Recent Findings from University of Pennsylvania Provides New Insights into Gene Therapy (Anti-inflammatory loaded poly-lactic glycolic acid nanoparticle formulations to enhance myocardial gene transfer: an in-vitro assessment of a drug/gene ...)
By a News Reporter-Staff News Editor at Gene Therapy Weekly -- Investigators publish new report on Biotechnology. According to news reporting out of Philadelphia, Pennsylvania, by NewsRx editors, research stated, "Cardiac gene therapy for heart disease is a major translational research area with potential, yet problems with safe and efficient gene transfer into cardiac muscle remain unresolved. Existing methodology to increase vector uptake include modifying the viral vector, non-viral particle encapsulation and or delivery with device systems."
Our news journalists obtained a quote from the research from the University of Pennsylvania, "These advanced methods have made improvements, however fail to address the key problem of inflammation in the myocardium, which is known to reduce vector uptake and contribute to immunogenic adverse events. Here we propose an alternative method to co-deliver anti-inflammatory drugs in a controlled release polymer with gene product to improve therapeutic effects. A robust, double emulsion production process was developed to encapsulate drugs into nanoparticles. Briefly in this proof of concept study, aspirin and prednisolone anti-inflammatory drugs were encapsulated in various poly-lactic glycolic acid polymer (PLGA) formulations. The resultant particle systems were characterized, co-delivered with GFP plasmid, and evaluated in harvested myocytes in culture for uptake. High quality nanoparticles were harvested from multiple production runs, with an average 64 +/- 10 mg yield. Four distinct particle drug system combinations were characterized and evaluated in vitro: PLGA(50: 50) Aspirin, PLGA (65: 35) Prednisolone, PLGA(65: 35) Aspirin and PLGA(50: 50) Prednisolone Particles consisted of spherical shape with a narrow size distribution 265 +/- 104 nm as found in scanning electron microscopy imaging. Prednisolone particles regardless of PLGA type were found on average approximate to 100 nm smaller than the aspirin types. All four groups demonstrated high zeta potential stability and re-constitution testing prior to in vitro. In vitro results demonstrated co uptake of GFP plasmid (green) and drug loaded particles (red) in culture with no incidence of toxicity."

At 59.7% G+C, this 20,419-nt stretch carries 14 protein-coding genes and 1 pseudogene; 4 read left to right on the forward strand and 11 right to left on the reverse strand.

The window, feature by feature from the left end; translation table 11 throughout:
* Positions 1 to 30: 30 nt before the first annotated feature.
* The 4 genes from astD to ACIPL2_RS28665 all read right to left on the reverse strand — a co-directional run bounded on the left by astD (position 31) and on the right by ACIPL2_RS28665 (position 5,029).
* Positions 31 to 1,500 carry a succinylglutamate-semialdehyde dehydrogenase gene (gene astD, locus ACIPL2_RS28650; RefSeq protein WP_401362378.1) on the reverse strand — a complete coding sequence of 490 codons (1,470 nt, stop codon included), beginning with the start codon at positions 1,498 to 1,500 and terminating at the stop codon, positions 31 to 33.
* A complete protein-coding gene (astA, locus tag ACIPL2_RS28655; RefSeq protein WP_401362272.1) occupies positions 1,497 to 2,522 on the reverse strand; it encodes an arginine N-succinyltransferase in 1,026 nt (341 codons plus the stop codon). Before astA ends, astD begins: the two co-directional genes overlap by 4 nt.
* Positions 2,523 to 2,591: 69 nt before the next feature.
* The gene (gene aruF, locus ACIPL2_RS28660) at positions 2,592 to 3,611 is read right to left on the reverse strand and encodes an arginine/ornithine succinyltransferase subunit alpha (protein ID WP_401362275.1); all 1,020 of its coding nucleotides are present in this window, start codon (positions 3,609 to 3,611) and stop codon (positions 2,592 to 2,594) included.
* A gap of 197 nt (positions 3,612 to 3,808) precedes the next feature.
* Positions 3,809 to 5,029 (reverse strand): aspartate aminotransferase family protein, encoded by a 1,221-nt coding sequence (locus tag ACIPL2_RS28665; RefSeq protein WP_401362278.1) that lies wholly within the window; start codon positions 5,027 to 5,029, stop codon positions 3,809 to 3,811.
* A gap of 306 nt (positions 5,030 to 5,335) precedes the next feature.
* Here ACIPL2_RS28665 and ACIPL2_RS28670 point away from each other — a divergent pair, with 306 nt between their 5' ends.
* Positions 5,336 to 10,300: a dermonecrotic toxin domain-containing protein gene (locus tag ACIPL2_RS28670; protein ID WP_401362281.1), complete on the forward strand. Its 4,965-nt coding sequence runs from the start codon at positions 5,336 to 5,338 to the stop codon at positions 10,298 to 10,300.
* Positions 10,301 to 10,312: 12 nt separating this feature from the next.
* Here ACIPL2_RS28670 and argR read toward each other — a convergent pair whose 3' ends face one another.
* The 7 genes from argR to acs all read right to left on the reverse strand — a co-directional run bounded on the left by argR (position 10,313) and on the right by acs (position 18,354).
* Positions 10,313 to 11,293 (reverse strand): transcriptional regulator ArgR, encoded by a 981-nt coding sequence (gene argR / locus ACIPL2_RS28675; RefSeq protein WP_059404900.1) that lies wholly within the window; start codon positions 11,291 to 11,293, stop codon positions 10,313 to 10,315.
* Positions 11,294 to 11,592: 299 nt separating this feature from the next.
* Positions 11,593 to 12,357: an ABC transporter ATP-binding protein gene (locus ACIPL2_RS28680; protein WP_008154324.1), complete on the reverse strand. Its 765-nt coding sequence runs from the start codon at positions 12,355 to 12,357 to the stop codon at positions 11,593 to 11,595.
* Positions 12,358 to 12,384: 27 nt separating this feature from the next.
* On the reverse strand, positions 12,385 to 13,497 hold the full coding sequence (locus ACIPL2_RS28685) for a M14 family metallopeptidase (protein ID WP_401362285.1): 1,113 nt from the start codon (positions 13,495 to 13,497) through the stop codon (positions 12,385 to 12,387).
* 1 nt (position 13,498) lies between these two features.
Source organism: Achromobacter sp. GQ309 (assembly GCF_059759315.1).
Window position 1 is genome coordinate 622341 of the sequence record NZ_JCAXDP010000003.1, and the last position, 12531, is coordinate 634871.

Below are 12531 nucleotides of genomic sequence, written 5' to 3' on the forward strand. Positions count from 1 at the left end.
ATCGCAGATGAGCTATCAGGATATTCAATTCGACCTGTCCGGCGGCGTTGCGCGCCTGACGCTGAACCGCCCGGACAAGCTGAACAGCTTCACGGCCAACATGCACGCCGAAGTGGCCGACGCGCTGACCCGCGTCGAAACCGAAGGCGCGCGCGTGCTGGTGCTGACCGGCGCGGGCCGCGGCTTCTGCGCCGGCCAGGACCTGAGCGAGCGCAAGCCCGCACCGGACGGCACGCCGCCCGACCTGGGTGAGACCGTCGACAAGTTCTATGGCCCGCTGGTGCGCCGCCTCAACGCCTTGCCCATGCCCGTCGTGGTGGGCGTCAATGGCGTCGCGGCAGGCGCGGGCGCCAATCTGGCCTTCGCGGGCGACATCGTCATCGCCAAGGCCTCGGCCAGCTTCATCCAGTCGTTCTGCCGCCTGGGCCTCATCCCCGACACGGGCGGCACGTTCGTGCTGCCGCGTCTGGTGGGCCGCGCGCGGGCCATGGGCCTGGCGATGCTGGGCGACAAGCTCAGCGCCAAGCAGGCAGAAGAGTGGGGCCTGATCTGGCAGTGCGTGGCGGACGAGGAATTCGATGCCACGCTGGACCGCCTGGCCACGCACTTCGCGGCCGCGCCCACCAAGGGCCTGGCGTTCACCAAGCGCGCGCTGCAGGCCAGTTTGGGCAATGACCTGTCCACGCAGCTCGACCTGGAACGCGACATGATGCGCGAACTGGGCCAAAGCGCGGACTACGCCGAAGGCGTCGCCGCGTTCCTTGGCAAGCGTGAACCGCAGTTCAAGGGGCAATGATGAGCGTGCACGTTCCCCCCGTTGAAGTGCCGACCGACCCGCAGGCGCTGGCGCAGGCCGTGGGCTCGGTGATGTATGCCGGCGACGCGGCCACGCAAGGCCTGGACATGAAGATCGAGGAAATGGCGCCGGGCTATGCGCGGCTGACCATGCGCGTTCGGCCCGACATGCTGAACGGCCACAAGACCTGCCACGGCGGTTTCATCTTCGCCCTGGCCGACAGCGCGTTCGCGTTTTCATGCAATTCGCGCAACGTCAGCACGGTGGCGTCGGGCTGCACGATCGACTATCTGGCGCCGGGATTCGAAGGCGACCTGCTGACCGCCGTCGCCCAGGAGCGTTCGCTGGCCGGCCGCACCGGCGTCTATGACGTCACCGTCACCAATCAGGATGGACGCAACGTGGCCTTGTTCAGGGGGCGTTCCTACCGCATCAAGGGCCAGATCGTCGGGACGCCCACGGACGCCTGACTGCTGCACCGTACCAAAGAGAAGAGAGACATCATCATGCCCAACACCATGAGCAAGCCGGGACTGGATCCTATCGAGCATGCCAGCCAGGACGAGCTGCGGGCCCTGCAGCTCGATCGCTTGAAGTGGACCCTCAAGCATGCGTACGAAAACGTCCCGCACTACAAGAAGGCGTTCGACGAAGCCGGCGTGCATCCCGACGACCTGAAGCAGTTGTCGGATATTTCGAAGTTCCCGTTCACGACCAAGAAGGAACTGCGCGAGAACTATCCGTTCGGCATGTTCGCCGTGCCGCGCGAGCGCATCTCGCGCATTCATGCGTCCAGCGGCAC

According to the news editors, the research concluded: "Nano formulated anti-inflammatories in combination with standalone gene product therapy may offer a clinical solution to maximize cardiac gene therapy product effects while minimizing the risk of the host response in the inflammatory myocardial environment."
For more information on this research see: Anti-inflammatory loaded poly-lactic glycolic acid nanoparticle formulations to enhance myocardial gene transfer: an in-vitro assessment of a drug/gene combination therapeutic approach for direct injection. Journal of Translational Medicine, 2014;12():10-18. Journal of Translational Medicine can be contacted at: Biomed Central Ltd, 236 Grays Inn Rd, Floor 6, London WC1X 8HL, England. (BioMed Central - www.biomedcentral.com/; Journal of Translational Medicine - www.translational-medicine.com)
Our news journalists report that additional information may be obtained by contacting A.S. Fargnoli, University of Pennsylvania, Sch Engn & Appl Sci, Philadelphia, PA 19104, United States. Additional authors for this research include A.B. Mu, M.G. Katz, R.D. Williams, K.B. Margulies, D.B. Weiner, S. Yang and C.R. Bridges (see also Biotechnology).
Keywords for this news article include: Antiplatelet Agents, Biotechnology, Pharmaceuticals, Drugs, Aspirin, Cardiology, Philadelphia, Pennsylvania, Gene Therapy, Nanoparticle, United States, Benzoic Acids, Hydroxy Acids, Bioengineering, Nanotechnology, Salicylic Acids, Carboxylic Acids, Organic Chemicals, Coagulation Modifiers, Emerging Technologies
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